The Opinel company has manufactured and marketed a line of eponymous wooden-handled knives since 1890 from its headquarters in Saint-Jean-de-Maurienne, Savoie, France—where the family-run company also operates a museum dedicated to its knives. The company sells approximately 15 million knives annually. Opinel knives are made of both high carbon and stainless steel, the latter being the highest quality Sandvik steel from Sweden. Originally sold as a working man’s knife, an Opinel knife has become emblematic of French culture, with Pablo Picasso reportedly using one of the company’s knives as a sculpting tool. In 1989, the Larousse dictionary cited “Opinel” as a registered trademark.
Joseph Opinel began making knives in 1890 in Savoie, France as a simple working man’s or ”peasant’s knife”. It proved popular with the local farmers, herdsmen, and paysans-vignerons (peasant winemakers) of the area. In 1897, a series of twelve sizes, numbered 1 to 12, was developed. From 1901–1903, Joseph Opinel built his first factory in Pont de Gévoudaz and produced a machine for mass production of the knife’s wooden handles. The company hired peddlers to sell the knives and opened a small shop near the Chambéry railway junction, where the knives became popular with PLM railroad workers, who in turn spread word of the brand throughout France. By 1909, Opinel had registered his first trademark for the Opinel knife, choosing the main couronnée (“crowned hand”) as his emblem. A few years later Opinel annual sales were in the hundreds of thousands, and by the start of World War II as many as 20 million knives had been sold. The Opinel Virobloc or safety twistlock mechanism was invented by Marcel Opinel in 1955, increasing the safety and versatility of the knife by allowing the blade to be locked in the open position. In 2000, the Virobloc locking mechanism was improved to allow locking the blade in either the open or closed position. In 1985 the Victoria and Albert Museum in London selected the Opinel knife as part of an exhibit celebrating the “100 most beautiful products in the world”, featuring the Opinel alongside the Porsche 911 sports car and the Rolex watch. The Opinel was also selected as one of the 999 classic designs in Phaidon Design Classics, and has been exhibited by the New York’s Museum of Modern Art (MOMA) as a design masterpiece. It is legal to buy an Opinel in the United Kingdom. However, with the exception of the smaller models with a blade length of less than 3 inches and without a locking mechanism, it is illegal to carry one in public without good reason.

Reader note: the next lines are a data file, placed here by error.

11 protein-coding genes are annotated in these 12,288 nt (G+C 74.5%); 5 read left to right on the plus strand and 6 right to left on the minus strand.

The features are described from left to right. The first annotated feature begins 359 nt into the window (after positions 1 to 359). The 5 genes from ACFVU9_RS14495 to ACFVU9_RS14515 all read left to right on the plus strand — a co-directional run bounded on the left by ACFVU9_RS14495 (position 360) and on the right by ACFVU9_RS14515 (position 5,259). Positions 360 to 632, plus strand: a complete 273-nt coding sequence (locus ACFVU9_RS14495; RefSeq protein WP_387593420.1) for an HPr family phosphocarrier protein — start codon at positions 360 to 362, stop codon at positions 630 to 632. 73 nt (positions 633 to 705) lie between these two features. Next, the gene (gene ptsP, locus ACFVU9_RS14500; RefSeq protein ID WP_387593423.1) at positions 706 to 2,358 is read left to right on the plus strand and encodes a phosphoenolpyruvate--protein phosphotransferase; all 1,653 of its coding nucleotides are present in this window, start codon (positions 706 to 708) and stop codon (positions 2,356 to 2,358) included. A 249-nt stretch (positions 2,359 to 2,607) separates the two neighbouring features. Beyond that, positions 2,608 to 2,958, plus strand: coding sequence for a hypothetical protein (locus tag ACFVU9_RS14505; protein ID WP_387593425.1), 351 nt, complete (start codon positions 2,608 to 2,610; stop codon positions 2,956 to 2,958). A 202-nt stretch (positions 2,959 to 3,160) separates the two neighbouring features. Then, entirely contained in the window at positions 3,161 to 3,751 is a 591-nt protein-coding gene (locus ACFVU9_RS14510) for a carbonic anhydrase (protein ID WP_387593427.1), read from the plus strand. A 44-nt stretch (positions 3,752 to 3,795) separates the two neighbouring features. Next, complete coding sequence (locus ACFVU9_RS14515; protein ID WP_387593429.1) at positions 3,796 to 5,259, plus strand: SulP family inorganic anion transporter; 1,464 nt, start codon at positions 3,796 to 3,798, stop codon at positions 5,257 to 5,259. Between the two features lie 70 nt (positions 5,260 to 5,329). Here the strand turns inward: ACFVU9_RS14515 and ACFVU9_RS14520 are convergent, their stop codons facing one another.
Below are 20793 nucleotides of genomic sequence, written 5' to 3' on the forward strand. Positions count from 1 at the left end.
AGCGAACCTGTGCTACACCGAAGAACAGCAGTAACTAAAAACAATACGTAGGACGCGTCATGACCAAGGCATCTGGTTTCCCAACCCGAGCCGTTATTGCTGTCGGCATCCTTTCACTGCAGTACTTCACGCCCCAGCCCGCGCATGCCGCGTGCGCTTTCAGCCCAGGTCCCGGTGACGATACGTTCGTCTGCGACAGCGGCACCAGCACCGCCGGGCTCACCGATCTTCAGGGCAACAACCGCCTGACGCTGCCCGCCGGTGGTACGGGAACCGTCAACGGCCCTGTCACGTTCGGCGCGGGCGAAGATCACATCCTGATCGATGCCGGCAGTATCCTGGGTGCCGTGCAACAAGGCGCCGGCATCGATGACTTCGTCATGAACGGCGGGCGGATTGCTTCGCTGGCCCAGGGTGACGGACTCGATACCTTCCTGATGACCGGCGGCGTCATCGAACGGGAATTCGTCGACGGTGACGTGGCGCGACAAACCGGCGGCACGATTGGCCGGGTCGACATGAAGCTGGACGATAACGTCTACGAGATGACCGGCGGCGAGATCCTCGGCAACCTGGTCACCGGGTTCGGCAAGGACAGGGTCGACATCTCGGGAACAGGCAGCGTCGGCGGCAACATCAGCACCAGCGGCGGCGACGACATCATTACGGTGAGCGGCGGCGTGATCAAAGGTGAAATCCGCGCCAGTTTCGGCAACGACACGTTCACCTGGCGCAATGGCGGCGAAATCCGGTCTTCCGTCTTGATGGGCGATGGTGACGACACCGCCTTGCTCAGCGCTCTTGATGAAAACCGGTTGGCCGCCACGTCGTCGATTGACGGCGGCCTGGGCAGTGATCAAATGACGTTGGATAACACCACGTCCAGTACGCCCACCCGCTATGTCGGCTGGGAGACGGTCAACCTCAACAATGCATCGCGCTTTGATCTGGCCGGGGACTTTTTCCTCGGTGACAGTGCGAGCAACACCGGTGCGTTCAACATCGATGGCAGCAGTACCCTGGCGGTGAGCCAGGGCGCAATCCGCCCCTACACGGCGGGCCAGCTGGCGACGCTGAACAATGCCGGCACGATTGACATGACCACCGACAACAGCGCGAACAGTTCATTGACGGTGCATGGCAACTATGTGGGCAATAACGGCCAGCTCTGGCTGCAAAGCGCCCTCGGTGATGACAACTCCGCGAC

The traditional Opinel knife has a beechwood handle and a high carbon XC90 steel (acier au carbone) blade. Opinel also offers most of its models with a Sandvik 12C27M stainless steel (acier inox) blade. Custom Opinel models are available using luxurious or exotic handle woods such as oak, walnut, olive, rosewood and stained hornbeam, as well as other materials such as cowhorn. The Opinel Slim Effile series uses a tapered handle with a slender clip point blade made of Sandvik stainless steel, and the handle may be obtained in a variety of different materials, including bubinga wood, olive wood, ebony wood and cowhorn.
The current Opinel knife consists of a blade, wooden handle, stainless steel metal clamping band, stainless pivot pin (axle), and (except in the case of the smaller models) a stainless steel Virobloc locking collar, which locks the blade open or closed. Smaller Opinel models (Nos. 2 through 5) have no locking blade mechanism, and use only the friction of the clamping band against the compressed handle and knife tang to hold the blade open, much the same as all Opinel knives sold before 1955. This simple design was sometimes known as a “penny knife” or “peasant’s knife”. The locking collar(Virobloc) was patented in 1955 by Marcel Opinel, and is only found on the larger Opinel models (#6 and up). While simple, the locking mechanism is quite sturdy, and converts the folding Opinel knife into nearly the equivalent of a fixed-blade knife for all practical purposes. Due to the way in which the locking collar tapers, the blade does not loosen over time and can be fixed firmly even once the mechanism is quite worn. In 2000 the locking collar was modified slightly to allow the blade to be locked in the closed as well as the open position. This feature prevents the blade from opening by accident when carried in a pocket. Eighty percent of all Opinel knives use traditional beechwood for the handle. The company’s large demand for beechwood not infrequently results in a shortage of precut handle blanks, forcing the use of rectangular (bulk) sheets, which generate considerable wood waste. The excess wood waste and sawdust generated is subsequently recycled.